If you have a problem, fix it. But train yourself not to worry, worry fixes nothing. - Ernest Hemingway

Saturday, 28 November 2009

Visva-Bharati: Where the mediocre converge

"Yatra visvam bhavatyekanidam" (Where the world converges to build a home) - Motto of Visva-Bharati, founded by Rabindranath Tagore

Two hundred and fifty million Bengalis today would have been a different people if Rabindra Nath Tagore had not been born. Many of my generation would agree with this rather bizarre statement. Tagore had tremendous impact not only on Bangla literature and language, but also on the Bengali way of life, and to a lesser extent, on the country and the world. It is also a fact that Rabindranath is becoming increasingly irrelevant. His ideas do not find many takers in a consumption driven society where greed is considered good.

The school set up by Tagore, Visva-Bharati, is no longer an important centre of learning. It is also plagued by corruption, mismanagement, and repeated violence and strikes. The latest was a strike by employees and teachers, which shut down the institution for six long weeks from 24 September 2009. The strike was withdrawn after an appeal by the Prime Minister.

Any discourse on the recurring strife at Visva-Bharati and its steady downhill journey should examine to what extent its problems reflect the incongruity of the guiding principles of its founder in today’s world. In a letter to the editor in The Statesman (5 Nov 2009), Mr. Bibekananda Ray goes to the heart of the matter when he says: “… a question that well-wishers of Visva-Bharati have to address is, whether this unique and affluent central university should remain wedded to the century-old tradition of imparting man making education or compete with most other universities in awarding degrees that have value in the job market in India and abroad.”

Students no longer study to gain knowledge. They do so to find well-paying jobs. To many, knowledge is worth pursuing only if there are concomitant material benefits. Simple living is on no one’s agenda. The teachers and employees of Visva-Bharati today are different from their predecessors who earned a pittance and suffered much hardship to run the institution. That began to change in 1951, when Visva-Bharati became a Central University. How can these unalterable facts be reconciled with the ideal of “man making education”?

A way-out from this apparent impasse can be found if we recognise that “man making education” does not necessarily reduce a student’s worth in the job market. None from the alumni of Visva-Bharati have headed airline or soft-drink companies, but countless among them have excelled in their respective fields. Ramkinkar Beij, Kanika Bandopadhyay, Satyajit Ray, Mahasweta Devi, Suchitra Mitra, KG Subramanyam, and Amartya Sen are not exceptions, but dazzling motifs on a general pattern. And in an increasingly complex world, technology cannot deliver everything. Experts from the fields of language, literature, arts, and social and natural sciences too are needed.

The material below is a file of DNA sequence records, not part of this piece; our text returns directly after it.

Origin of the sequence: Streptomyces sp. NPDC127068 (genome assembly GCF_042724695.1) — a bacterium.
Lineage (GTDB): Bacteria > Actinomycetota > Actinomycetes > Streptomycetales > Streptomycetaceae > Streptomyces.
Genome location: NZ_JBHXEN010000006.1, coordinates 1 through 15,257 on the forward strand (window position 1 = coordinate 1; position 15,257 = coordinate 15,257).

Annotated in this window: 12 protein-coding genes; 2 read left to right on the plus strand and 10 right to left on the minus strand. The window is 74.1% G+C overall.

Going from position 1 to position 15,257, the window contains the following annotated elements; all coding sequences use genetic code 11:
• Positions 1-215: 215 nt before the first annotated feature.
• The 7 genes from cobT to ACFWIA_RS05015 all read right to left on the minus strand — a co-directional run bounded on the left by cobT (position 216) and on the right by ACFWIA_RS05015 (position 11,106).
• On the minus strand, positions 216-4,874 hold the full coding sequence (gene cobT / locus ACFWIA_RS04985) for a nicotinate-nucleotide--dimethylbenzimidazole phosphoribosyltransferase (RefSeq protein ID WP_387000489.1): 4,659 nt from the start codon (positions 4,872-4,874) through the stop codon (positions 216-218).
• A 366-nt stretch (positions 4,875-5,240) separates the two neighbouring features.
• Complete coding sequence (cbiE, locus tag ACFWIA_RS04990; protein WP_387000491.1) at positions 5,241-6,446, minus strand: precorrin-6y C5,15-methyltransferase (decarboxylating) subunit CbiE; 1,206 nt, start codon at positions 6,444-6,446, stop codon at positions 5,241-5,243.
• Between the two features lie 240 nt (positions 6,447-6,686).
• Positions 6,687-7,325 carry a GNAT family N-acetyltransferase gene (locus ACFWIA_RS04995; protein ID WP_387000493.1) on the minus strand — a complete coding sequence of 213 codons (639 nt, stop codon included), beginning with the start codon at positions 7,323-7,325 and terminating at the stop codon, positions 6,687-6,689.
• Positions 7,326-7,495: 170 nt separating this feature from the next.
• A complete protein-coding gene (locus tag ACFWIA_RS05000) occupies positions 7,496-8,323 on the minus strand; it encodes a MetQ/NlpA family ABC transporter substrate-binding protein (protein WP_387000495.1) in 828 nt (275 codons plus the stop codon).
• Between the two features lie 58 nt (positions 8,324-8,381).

Visva-Bharati therefore, hasn’t fallen between the two stools of pursuit of knowledge and “marketable education”. Its problem simply is a vast decline in standards and a lack of quality education. And it is necessary to analyse the causes behind these.

Much has been said about how the CPI M has filled the state-run universities in Bengal with their cadres and cronies. This irrefutable fact is contested by none, including that party. I do not know why nobody ever mentions that the Congress Party has done exactly the same in Visva-Bharati thanks to it being a central university, and their long stints of power in New Delhi. It is widely known that a powerful central minister and his sidekicks have had significant control over recruitments in Visva-Bharati over decades. To illustrate, one might point out that the three principal leaders of the workers’ and teachers’ unions today are former leaders of Chhatra Parishad of the same university. As Birbhum district, where it is located, has no industries and little potential for employment, congressmen treat Visva-Bharati as a goose that lays golden eggs in the shape of lucrative government jobs for their members and followers.

Aside from that, in the small and somewhat closed world of Santiniketan, everyone knows everyone else. Over time, this has created a network of employees, retired employees, ex-students and their families who can influence either the administration or sundry politicians to push their candidates at the time of recruitment.

Consequently, merit has become a casualty at all levels. And instead of the world coming together at this seat of learning, as its founder had envisioned, mediocre people from a small area around Santiniketan have converged to make Visva-Bharati a comfortable nesting ground.